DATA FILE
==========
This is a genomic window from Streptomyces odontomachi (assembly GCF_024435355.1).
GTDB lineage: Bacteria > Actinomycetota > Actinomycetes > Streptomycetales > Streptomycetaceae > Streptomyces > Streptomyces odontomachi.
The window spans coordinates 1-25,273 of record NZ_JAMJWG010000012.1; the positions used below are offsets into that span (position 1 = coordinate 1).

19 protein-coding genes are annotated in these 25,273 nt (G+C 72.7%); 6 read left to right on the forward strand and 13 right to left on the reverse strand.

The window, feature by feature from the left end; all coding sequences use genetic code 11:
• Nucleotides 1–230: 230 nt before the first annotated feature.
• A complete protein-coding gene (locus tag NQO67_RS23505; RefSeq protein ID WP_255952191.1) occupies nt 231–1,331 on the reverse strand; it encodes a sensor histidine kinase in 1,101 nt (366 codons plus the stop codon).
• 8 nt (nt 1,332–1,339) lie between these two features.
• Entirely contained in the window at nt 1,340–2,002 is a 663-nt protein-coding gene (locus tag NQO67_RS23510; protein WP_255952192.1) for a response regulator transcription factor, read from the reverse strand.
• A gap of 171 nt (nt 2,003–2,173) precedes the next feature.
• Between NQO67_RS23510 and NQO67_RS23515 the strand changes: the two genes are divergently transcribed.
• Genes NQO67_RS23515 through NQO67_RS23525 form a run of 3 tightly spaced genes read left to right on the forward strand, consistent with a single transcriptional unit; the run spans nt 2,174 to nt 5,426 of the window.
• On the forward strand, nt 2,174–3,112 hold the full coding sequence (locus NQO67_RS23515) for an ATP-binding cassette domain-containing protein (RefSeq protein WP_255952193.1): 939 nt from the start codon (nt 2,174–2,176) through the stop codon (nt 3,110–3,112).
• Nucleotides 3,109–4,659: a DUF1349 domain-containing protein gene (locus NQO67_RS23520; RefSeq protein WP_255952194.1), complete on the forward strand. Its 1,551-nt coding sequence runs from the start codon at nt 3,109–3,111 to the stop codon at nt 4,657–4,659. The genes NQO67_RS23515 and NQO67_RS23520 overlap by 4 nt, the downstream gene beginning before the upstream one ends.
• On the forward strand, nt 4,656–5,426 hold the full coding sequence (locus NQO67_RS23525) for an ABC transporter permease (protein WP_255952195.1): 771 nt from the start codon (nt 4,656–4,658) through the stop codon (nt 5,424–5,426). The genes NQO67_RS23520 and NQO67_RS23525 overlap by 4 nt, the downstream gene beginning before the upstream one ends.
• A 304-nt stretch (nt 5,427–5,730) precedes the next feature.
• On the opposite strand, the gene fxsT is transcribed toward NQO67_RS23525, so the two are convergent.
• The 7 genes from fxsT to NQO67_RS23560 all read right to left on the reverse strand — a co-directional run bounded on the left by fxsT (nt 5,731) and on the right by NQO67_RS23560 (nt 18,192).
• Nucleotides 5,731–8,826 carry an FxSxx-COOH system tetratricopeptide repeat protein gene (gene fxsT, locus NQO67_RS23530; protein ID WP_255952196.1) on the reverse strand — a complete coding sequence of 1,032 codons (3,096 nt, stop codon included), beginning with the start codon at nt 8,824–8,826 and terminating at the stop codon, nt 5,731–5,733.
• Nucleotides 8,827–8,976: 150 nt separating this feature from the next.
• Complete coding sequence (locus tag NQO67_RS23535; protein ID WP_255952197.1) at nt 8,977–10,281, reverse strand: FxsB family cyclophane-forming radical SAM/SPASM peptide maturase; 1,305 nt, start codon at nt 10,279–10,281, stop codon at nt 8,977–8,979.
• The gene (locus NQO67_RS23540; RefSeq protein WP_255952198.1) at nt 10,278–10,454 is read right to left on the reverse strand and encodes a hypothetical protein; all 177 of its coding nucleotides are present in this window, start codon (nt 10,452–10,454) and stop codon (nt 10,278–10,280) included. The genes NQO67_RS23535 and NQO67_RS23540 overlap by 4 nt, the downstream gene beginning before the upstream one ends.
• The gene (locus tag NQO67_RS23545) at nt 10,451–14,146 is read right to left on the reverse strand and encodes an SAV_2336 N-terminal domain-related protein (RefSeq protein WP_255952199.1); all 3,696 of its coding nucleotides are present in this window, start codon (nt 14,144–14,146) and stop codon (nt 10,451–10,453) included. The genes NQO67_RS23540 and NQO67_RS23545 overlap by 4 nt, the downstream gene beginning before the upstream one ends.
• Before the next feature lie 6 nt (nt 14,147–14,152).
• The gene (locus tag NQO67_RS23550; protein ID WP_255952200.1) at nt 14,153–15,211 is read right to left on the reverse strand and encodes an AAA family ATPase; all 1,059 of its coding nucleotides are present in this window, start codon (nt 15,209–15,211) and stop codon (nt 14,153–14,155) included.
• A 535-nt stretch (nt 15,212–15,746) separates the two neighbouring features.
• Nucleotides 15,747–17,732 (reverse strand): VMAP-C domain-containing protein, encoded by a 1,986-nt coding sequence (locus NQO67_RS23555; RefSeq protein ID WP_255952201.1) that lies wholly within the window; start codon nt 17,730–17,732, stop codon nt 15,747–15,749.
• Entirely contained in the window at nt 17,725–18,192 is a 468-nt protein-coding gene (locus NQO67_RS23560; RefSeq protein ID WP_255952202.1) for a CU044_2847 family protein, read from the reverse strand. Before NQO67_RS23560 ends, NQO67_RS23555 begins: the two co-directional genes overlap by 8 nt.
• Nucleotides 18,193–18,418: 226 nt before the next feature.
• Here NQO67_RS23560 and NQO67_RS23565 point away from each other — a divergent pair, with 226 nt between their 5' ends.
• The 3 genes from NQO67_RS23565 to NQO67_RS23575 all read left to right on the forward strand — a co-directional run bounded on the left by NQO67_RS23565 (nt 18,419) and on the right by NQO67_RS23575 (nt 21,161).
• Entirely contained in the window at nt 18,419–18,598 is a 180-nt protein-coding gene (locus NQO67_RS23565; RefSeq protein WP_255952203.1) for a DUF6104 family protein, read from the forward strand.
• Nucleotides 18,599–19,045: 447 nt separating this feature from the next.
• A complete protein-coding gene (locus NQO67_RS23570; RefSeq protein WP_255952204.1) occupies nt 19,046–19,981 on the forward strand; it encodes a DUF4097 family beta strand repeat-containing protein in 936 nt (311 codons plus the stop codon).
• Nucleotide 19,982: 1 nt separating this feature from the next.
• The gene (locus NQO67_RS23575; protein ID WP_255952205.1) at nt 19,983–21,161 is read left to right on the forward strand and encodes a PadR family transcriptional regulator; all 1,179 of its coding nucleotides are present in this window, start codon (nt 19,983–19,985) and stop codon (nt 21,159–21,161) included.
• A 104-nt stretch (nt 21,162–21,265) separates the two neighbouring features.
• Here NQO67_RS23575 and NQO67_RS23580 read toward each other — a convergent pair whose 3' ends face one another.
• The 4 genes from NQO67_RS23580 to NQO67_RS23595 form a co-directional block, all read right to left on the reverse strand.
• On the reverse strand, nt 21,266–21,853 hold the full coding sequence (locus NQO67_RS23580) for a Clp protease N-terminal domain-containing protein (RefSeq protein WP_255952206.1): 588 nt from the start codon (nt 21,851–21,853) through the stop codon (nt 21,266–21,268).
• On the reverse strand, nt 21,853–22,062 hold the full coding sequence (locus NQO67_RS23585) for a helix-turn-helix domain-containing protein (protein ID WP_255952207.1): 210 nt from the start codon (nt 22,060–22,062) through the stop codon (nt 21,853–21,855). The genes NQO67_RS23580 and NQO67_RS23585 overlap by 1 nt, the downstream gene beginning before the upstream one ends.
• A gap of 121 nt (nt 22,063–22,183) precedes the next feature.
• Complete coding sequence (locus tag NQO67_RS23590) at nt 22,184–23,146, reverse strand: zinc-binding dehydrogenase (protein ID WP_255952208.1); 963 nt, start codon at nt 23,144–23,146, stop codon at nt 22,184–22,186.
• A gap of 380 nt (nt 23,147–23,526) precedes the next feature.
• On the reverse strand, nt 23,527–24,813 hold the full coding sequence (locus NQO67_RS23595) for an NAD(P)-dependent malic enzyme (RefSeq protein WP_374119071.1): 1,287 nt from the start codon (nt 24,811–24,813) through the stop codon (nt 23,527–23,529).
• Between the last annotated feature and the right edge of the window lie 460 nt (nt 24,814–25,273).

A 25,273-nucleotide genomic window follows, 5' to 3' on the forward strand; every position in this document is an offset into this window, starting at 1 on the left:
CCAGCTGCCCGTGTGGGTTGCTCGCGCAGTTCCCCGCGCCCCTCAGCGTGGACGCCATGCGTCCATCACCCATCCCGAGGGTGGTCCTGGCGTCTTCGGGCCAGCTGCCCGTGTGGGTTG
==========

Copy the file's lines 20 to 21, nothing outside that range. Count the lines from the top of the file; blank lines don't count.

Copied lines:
• Nucleotides 8,827–8,976: 150 nt separating this feature from the next.
• Complete coding sequence (locus tag NQO67_RS23535; protein ID WP_255952197.1) at nt 8,977–10,281, reverse strand: FxsB family cyclophane-forming radical SAM/SPASM peptide maturase; 1,305 nt, start codon at nt 10,279–10,281, stop codon at nt 8,977–8,979.